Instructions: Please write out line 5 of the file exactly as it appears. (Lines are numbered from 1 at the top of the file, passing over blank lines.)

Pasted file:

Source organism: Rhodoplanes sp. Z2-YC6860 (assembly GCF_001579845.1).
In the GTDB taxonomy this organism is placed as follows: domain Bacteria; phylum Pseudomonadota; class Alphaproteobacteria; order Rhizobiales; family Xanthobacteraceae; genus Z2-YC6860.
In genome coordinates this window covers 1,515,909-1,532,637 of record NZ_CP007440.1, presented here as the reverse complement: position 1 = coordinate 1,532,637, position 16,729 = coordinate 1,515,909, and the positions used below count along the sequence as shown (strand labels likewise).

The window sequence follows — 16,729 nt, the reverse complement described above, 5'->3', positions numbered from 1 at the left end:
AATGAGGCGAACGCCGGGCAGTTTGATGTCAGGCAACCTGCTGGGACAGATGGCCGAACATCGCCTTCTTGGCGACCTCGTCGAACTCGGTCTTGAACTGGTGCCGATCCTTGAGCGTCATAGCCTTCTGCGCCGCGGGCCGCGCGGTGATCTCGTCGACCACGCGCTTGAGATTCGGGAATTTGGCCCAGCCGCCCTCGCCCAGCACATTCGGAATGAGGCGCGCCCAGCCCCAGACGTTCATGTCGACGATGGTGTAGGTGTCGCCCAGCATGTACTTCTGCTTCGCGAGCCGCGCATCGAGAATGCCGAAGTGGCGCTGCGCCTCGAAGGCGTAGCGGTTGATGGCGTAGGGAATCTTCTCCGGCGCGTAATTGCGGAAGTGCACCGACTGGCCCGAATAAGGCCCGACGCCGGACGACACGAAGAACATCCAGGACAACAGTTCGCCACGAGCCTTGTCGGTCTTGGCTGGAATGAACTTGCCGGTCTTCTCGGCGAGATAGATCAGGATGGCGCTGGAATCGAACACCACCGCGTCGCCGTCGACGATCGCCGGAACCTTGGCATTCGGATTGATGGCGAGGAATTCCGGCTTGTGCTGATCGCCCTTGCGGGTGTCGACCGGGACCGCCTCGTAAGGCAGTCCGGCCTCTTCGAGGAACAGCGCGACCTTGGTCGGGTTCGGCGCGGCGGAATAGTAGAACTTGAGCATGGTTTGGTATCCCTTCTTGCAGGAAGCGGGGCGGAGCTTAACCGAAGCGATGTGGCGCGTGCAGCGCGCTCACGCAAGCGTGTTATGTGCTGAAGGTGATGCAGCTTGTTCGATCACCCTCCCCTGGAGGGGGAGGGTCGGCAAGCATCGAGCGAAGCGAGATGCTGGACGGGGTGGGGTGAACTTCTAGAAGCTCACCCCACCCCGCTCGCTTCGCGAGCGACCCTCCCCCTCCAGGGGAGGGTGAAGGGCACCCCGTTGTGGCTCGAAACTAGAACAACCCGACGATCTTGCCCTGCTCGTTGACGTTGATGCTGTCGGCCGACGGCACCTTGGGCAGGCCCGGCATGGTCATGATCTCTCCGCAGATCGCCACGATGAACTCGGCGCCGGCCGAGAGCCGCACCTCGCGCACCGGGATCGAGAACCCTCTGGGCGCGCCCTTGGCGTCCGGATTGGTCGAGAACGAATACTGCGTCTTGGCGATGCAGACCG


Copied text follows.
AATGAGGCGAACGCCGGGCAGTTTGATGTCAGGCAACCTGCTGGGACAGATGGCCGAACATCGCCTTCTTGGCGACCTCGTCGAACTCGGTCTTGAACTGGTGCCGATCCTTGAGCGTCATAGCCTTCTGCGCCGCGGGCCGCGCGGTGATCTCGTCGACCACGCGCTTGAGATTCGGGAATTTGGCCCAGCCGCCCTCGCCCAGCACATTCGGAATGAGGCGCGCCCAGCCCCAGACGTTCATGTCGACGATGGTGTAGGTGTCGCCCAGCATGTACTTCTGCTTCGCGAGCCGCGCATCGAGAATGCCGAAGTGGCGCTGCGCCTCGAAGGCGTAGCGGTTGATGGCGTAGGGAATCTTCTCCGGCGCGTAATTGCGGAAGTGCACCGACTGGCCCGAATAAGGCCCGACGCCGGACGACACGAAGAACATCCAGGACAACAGTTCGCCACGAGCCTTGTCGGTCTTGGCTGGAATGAACTTGCCGGTCTTCTCGGCGAGATAGATCAGGATGGCGCTGGAATCGAACACCACCGCGTCGCCGTCGACGATCGCCGGAACCTTGGCATTCGGATTGATGGCGAGGAATTCCGGCTTGTGCTGATCGCCCTTGCGGGTGTCGACCGGGACCGCCTCGTAAGGCAGTCCGGCCTCTTCGAGGAACAGCGCGACCTTGGTCGGGTTCGGCGCGGCGGAATAGTAGAACTTGAGCATGGTTTGGTATCCCTTCTTGCAGGAAGCGGGGCGGAGCTTAACCGAAGCGATGTGGCGCGTGCAGCGCGCTCACGCAAGCGTGTTATGTGCTGAAGGTGATGCAGCTTGTTCGATCACCCTCCCCTGGAGGGGGAGGGTCGGCAAGCATCGAGCGAAGCGAGATGCTGGACGGGGTGGGGTGAACTTCTAGAAGCTCACCCCACCCCGCTCGCTTCGCGAGCGACCCTCCCCCTCCAGGGGAGGGTGAAGGGCACCCCGTTGTGGCTCGAAACTAGAACAACCCGACGATCTTGCCCTGCTCGTTGACGTTGATGCTGTCGGCCGACGGCACCTTGGGCAGGCCCGGCATGGTCATGATCTCTCCGCAGATCGCCACGATGAACTCGGCGCCGGCCGAGAGCCGCACCTCGCGCACCGGGATCGAGAACCCTCTGGGCGCGCCCTTGGCGTCCGGATTGGTCGAGAACGAATACTGCGTCTTGGCGATGCAGACCG